A HIGH Court judge has ruled that a 13-year-old girl is has the right to decide if she wants to terminate her own pregnancy.
The pregnant schoolgirl discovered she was pregnant after her grandmother noticed she had a “bump” a few weeks ago. Her grandmother took her for tests.
The teenage girl still lives at home with her parents.
Health authority bosses had asked Mr Justice Nicholas Mostyn to decide whether the teenager had the mental capacity to understand the options available to her.
After hearing evidence from a psychiatrist who had interviewed her, the judge found that she did.
The psychiatrist said that although she was “softly spoken” she was able to explain to him that her wish was to terminate the pregnancy as “she felt that she could not cope with its continuance and it would stress her to a considerable degree”.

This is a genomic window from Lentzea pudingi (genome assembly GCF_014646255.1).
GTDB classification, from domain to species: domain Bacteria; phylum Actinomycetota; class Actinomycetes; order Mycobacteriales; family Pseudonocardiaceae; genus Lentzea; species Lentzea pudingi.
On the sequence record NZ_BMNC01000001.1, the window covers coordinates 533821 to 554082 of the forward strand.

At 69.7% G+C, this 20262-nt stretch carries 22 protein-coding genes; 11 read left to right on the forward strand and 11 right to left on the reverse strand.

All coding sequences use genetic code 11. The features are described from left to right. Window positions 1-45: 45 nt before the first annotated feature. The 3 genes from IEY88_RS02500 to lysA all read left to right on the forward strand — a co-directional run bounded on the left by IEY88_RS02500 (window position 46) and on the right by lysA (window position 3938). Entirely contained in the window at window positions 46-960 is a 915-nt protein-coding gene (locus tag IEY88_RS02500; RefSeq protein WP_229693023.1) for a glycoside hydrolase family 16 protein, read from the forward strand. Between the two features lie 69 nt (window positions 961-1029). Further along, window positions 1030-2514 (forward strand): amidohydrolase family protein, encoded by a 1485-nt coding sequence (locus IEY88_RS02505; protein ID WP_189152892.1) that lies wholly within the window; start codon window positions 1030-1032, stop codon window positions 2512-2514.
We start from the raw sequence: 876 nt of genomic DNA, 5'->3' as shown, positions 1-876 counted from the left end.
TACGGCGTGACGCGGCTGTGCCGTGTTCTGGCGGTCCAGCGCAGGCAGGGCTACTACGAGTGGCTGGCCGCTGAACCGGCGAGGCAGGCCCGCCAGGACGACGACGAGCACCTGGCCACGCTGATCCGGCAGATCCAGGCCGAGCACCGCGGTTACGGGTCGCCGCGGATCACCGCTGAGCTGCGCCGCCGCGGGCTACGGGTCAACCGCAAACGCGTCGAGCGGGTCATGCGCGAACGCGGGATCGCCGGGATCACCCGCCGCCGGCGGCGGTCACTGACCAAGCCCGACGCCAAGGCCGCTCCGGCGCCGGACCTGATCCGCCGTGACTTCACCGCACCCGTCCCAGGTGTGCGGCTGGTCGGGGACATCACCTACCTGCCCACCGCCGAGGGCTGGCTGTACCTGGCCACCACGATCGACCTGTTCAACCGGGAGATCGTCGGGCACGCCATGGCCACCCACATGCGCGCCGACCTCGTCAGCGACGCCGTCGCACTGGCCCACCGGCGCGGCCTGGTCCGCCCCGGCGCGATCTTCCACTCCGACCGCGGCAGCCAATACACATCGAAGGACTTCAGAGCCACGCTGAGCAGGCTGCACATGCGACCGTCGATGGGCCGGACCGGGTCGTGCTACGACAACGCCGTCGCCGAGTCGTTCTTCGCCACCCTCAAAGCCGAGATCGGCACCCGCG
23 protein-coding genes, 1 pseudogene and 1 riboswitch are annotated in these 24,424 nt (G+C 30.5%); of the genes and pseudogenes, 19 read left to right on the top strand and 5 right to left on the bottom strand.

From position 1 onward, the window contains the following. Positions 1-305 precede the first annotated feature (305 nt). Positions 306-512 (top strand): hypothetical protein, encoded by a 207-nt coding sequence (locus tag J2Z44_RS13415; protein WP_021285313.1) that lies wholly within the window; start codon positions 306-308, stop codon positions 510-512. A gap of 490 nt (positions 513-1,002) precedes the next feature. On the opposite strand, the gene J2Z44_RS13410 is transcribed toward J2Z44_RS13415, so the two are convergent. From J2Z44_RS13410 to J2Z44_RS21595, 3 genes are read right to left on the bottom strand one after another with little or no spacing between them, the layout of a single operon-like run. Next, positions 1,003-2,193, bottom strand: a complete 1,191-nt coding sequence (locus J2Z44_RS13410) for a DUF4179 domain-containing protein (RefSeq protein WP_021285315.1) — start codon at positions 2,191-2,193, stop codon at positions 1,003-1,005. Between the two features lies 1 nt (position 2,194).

The judge said it was for the girl to “decide what she wishes to do”.
Tests revealed the girl was probably more than 20 weeks pregnant when the case first went before the High Court as an emergency hearing in mid-March.
The local authority, which is in the North of England, was forced to seek a declaration that she had the capacity to make the abortion decision herself.
“I am completely satisfied that (she) has sufficient understanding and intelligence,” he said in his ruling.
“It will now be for her to decide what she wishes to do.”
The High Court ruling was required to ensure that doctors and the hospital could not be sued if they carried out the abortion.
If the girl was not able to understand the situation, the local authority would be allowed to terminate the pregnancy if doctors believed it was in her best interests.
The significance of this case to Australia is that foreign case law can at times be used as a persuasive precedent within Australian Court jurisdictions.
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